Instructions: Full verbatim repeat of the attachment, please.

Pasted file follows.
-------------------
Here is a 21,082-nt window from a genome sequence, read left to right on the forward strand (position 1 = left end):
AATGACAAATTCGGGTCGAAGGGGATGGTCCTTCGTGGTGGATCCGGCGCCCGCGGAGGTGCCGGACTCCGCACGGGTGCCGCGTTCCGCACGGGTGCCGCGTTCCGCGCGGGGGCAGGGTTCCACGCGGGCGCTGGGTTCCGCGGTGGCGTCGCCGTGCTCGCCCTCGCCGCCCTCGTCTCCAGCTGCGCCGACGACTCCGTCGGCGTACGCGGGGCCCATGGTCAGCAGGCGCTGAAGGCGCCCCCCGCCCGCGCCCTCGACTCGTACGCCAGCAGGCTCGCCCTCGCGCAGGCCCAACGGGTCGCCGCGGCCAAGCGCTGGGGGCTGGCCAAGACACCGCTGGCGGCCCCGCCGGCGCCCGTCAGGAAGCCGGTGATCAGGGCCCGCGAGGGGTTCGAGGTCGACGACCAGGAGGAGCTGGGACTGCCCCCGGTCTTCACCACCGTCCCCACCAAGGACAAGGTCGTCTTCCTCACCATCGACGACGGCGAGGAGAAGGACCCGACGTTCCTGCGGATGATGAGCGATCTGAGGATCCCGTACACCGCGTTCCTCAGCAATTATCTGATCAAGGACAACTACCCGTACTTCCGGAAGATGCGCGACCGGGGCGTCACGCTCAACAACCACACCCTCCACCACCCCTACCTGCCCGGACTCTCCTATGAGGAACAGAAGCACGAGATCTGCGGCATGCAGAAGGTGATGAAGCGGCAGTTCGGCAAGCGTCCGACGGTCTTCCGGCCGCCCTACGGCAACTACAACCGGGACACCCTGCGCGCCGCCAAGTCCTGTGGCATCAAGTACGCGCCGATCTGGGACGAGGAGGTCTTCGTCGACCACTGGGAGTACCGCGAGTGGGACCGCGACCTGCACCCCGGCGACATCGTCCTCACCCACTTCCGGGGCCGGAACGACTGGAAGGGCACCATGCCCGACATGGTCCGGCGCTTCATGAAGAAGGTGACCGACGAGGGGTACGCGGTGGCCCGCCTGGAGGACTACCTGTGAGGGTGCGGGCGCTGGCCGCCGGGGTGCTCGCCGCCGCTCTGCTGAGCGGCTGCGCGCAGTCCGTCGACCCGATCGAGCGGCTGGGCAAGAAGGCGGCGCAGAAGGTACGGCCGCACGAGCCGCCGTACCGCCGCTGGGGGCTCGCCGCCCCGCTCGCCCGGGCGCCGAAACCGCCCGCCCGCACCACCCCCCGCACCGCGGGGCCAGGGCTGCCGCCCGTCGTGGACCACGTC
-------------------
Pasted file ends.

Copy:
Here is a 21,082-nt window from a genome sequence, read left to right on the forward strand (position 1 = left end):
AATGACAAATTCGGGTCGAAGGGGATGGTCCTTCGTGGTGGATCCGGCGCCCGCGGAGGTGCCGGACTCCGCACGGGTGCCGCGTTCCGCACGGGTGCCGCGTTCCGCGCGGGGGCAGGGTTCCACGCGGGCGCTGGGTTCCGCGGTGGCGTCGCCGTGCTCGCCCTCGCCGCCCTCGTCTCCAGCTGCGCCGACGACTCCGTCGGCGTACGCGGGGCCCATGGTCAGCAGGCGCTGAAGGCGCCCCCCGCCCGCGCCCTCGACTCGTACGCCAGCAGGCTCGCCCTCGCGCAGGCCCAACGGGTCGCCGCGGCCAAGCGCTGGGGGCTGGCCAAGACACCGCTGGCGGCCCCGCCGGCGCCCGTCAGGAAGCCGGTGATCAGGGCCCGCGAGGGGTTCGAGGTCGACGACCAGGAGGAGCTGGGACTGCCCCCGGTCTTCACCACCGTCCCCACCAAGGACAAGGTCGTCTTCCTCACCATCGACGACGGCGAGGAGAAGGACCCGACGTTCCTGCGGATGATGAGCGATCTGAGGATCCCGTACACCGCGTTCCTCAGCAATTATCTGATCAAGGACAACTACCCGTACTTCCGGAAGATGCGCGACCGGGGCGTCACGCTCAACAACCACACCCTCCACCACCCCTACCTGCCCGGACTCTCCTATGAGGAACAGAAGCACGAGATCTGCGGCATGCAGAAGGTGATGAAGCGGCAGTTCGGCAAGCGTCCGACGGTCTTCCGGCCGCCCTACGGCAACTACAACCGGGACACCCTGCGCGCCGCCAAGTCCTGTGGCATCAAGTACGCGCCGATCTGGGACGAGGAGGTCTTCGTCGACCACTGGGAGTACCGCGAGTGGGACCGCGACCTGCACCCCGGCGACATCGTCCTCACCCACTTCCGGGGCCGGAACGACTGGAAGGGCACCATGCCCGACATGGTCCGGCGCTTCATGAAGAAGGTGACCGACGAGGGGTACGCGGTGGCCCGCCTGGAGGACTACCTGTGAGGGTGCGGGCGCTGGCCGCCGGGGTGCTCGCCGCCGCTCTGCTGAGCGGCTGCGCGCAGTCCGTCGACCCGATCGAGCGGCTGGGCAAGAAGGCGGCGCAGAAGGTACGGCCGCACGAGCCGCCGTACCGCCGCTGGGGGCTCGCCGCCCCGCTCGCCCGGGCGCCGAAACCGCCCGCCCGCACCACCCCCCGCACCGCGGGGCCAGGGCTGCCGCCCGTCGTGGACCACGTC